After three weeks bottle conditioning, it was finally time to pop a bottlecap off a bottle of Zonder Gluten Belgian Wit and sample my inaugural GF homebrew! It was a moment filled with anticipation, excitement, curiosity, uncertainty, and perhaps just a wee bit of worry (what if it tasted horrible??).
I took bottle opener to bottle cap, and as I pried it off, a delightful "psshht" emerged from the bottle. The carbonation was right on the money. I poured the beer into a pint glass and assessed. The beer had almost zero head retention (I'd later learn why this was probably the case), but the nose smelled great. It was slightly sweet, and Kelli suggested that it reminded her of Blue Moon (not bad, since that's a "real" barley- and wheat-based Belgian Wit!). Frankly, I think it was one of the best noses I've smelled on a GF beer. (If only the taste matched the smell...)
The taste was slightly bitter (in a good, beer kind of way). The chestnuts were surprisingly prominent, largely masking the aromatic hops. The orange came through just a little, and I barely detected the coriander. As expected, it was yeasty. I could certainly improve on the depth of flavor, and I'd like the finish to linger longer (at present, it stops abruptly).
Overall, however, it was beyond drinkable. In fact, it was quite tasty (I think it tasted best cool, not cold). The more I drank it, the more I liked it. Sure, I'm biased, but I think it's better than many commercial GF beers I've had. My bias aside, it's objectively good GF beer. And to me, it tastes more like "real" beer than many GF brews.
You don't have to take my word for it, though. For another, take Kelli's: her first reaction was that "it's pretty good." Next: "the more I drink it, the more I like it." Finally, we agreed that it's "actually quite delicious." As evidence, she kept reaching for another sip from the pint glass.
I also shared a few bottles of the beer with my regular gluten beer drinking friends and family. Here's a sampling of their responses: "Very nice." "This is really good. I'm impressed." One person liked it enough he joked that I'm going to have to brew more beer. Another, who describes himself as a "beer lover" as opposed to a "beer aficionado" also agreed that it was good. In fact, not a single person didn't like it. Now of course, they could have just been acting polite for my sake. And that's a total possibility. But I like to think that at least one person would have given me some honest negative feedback or constructive criticism if they thought the beer was lousy.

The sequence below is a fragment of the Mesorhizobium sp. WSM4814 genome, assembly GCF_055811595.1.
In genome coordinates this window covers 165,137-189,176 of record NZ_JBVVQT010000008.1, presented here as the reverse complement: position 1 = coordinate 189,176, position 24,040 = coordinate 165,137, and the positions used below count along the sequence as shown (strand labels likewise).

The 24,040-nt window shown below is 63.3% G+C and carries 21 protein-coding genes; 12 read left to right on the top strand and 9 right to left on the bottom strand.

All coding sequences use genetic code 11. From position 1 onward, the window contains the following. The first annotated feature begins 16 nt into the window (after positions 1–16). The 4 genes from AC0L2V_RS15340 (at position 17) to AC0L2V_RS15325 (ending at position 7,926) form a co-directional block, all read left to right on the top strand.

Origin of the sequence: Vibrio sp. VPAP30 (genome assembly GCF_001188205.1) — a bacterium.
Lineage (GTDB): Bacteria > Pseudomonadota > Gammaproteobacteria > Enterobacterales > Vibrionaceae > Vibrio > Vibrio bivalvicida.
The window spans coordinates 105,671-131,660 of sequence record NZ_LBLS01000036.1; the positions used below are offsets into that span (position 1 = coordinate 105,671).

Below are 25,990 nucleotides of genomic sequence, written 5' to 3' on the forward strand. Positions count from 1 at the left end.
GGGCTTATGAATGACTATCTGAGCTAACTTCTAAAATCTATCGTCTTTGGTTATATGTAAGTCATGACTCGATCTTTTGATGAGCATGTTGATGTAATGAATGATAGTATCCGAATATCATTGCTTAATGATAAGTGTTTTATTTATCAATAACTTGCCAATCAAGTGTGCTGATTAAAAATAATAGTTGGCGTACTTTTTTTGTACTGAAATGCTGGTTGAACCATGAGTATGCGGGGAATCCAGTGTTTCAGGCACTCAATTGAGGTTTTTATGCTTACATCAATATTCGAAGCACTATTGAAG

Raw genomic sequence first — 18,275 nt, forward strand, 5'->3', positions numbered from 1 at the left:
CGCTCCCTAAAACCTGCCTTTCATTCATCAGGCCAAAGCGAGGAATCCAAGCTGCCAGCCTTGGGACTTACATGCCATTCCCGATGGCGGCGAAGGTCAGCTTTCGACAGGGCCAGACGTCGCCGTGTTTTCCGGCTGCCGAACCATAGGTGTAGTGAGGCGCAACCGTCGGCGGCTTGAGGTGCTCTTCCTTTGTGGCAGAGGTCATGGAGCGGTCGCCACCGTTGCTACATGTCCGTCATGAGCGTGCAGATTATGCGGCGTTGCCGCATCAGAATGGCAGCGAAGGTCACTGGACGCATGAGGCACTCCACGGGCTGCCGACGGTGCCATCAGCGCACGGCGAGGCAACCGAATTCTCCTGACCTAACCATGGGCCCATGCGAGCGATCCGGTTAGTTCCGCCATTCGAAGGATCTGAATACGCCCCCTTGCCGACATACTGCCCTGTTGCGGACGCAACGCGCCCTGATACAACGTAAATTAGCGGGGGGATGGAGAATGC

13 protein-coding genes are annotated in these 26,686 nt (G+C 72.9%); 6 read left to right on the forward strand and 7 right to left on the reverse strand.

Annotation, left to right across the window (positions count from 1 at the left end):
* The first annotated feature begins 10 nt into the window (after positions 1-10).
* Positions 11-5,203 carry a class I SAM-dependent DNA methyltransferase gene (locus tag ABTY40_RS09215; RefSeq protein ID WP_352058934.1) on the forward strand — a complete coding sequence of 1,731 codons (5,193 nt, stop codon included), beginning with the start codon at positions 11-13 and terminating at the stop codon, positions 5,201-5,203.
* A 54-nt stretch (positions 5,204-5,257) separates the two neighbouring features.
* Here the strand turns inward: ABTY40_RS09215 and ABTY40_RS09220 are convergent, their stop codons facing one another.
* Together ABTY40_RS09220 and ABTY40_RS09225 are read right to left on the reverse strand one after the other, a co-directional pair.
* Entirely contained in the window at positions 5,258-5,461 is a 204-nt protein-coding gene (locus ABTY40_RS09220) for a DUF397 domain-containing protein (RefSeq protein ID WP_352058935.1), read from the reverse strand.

So I decided to share a few bottles with someone who had a more discriminating palate - Dennis O'Harrow, the head brewmaster at the C.B. & Potts brewery in Broomfield, CO. In 2007 and 2008, Dennis brewed a seasonal GF beer that I reviewed here on NGNP. More importantly, he brews lots of regular beers, knows how to do it well, and could offer his experienced opinion of my inaugural effort. Here's what he thought:
"It's different, but I like it better than most gluten-free beers I've tasted."
"I get the chestnuts. The oils from the chestnuts probably killed your head of foam." [Aha!]
"The chestnut taste hides the orange and coriander."
"I wouldn't have known it's a wit. It's like a saison almost."
"There's a little caramel taste. It would taste even better if it was drier."
"I like it more as it gets warmer. I'm pleasantly surprised that there are none of the sorghum flavors to it."
So there you have it. In the end, I'm quite proud of my beer (all 3% alcohol by volume of it!). Especially for my virgin homebrew effort. Of the initial batch, I have "just" 24 bottles left, which means it's time to start planning the next brew. Now...what style to brew this time, and with what ingredients?